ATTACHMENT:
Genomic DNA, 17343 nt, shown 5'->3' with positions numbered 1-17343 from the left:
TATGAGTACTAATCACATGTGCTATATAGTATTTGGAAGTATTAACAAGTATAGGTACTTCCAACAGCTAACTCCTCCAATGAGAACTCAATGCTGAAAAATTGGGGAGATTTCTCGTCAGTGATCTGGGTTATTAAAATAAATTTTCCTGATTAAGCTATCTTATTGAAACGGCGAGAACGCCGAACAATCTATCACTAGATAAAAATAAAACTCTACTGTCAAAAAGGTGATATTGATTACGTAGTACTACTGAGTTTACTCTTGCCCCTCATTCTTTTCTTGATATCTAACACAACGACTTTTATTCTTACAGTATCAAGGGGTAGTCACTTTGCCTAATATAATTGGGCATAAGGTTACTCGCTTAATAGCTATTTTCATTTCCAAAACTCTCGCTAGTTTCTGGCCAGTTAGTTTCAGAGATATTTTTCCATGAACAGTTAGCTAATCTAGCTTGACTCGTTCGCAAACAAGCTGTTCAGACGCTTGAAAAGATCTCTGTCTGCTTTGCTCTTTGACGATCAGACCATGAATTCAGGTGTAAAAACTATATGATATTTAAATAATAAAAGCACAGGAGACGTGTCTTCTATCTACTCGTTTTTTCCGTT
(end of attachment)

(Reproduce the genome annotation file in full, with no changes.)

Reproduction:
Genomic DNA, 17343 nt, shown 5'->3' with positions numbered 1-17343 from the left:
TATGAGTACTAATCACATGTGCTATATAGTATTTGGAAGTATTAACAAGTATAGGTACTTCCAACAGCTAACTCCTCCAATGAGAACTCAATGCTGAAAAATTGGGGAGATTTCTCGTCAGTGATCTGGGTTATTAAAATAAATTTTCCTGATTAAGCTATCTTATTGAAACGGCGAGAACGCCGAACAATCTATCACTAGATAAAAATAAAACTCTACTGTCAAAAAGGTGATATTGATTACGTAGTACTACTGAGTTTACTCTTGCCCCTCATTCTTTTCTTGATATCTAACACAACGACTTTTATTCTTACAGTATCAAGGGGTAGTCACTTTGCCTAATATAATTGGGCATAAGGTTACTCGCTTAATAGCTATTTTCATTTCCAAAACTCTCGCTAGTTTCTGGCCAGTTAGTTTCAGAGATATTTTTCCATGAACAGTTAGCTAATCTAGCTTGACTCGTTCGCAAACAAGCTGTTCAGACGCTTGAAAAGATCTCTGTCTGCTTTGCTCTTTGACGATCAGACCATGAATTCAGGTGTAAAAACTATATGATATTTAAATAATAAAAGCACAGGAGACGTGTCTTCTATCTACTCGTTTTTTCCGTT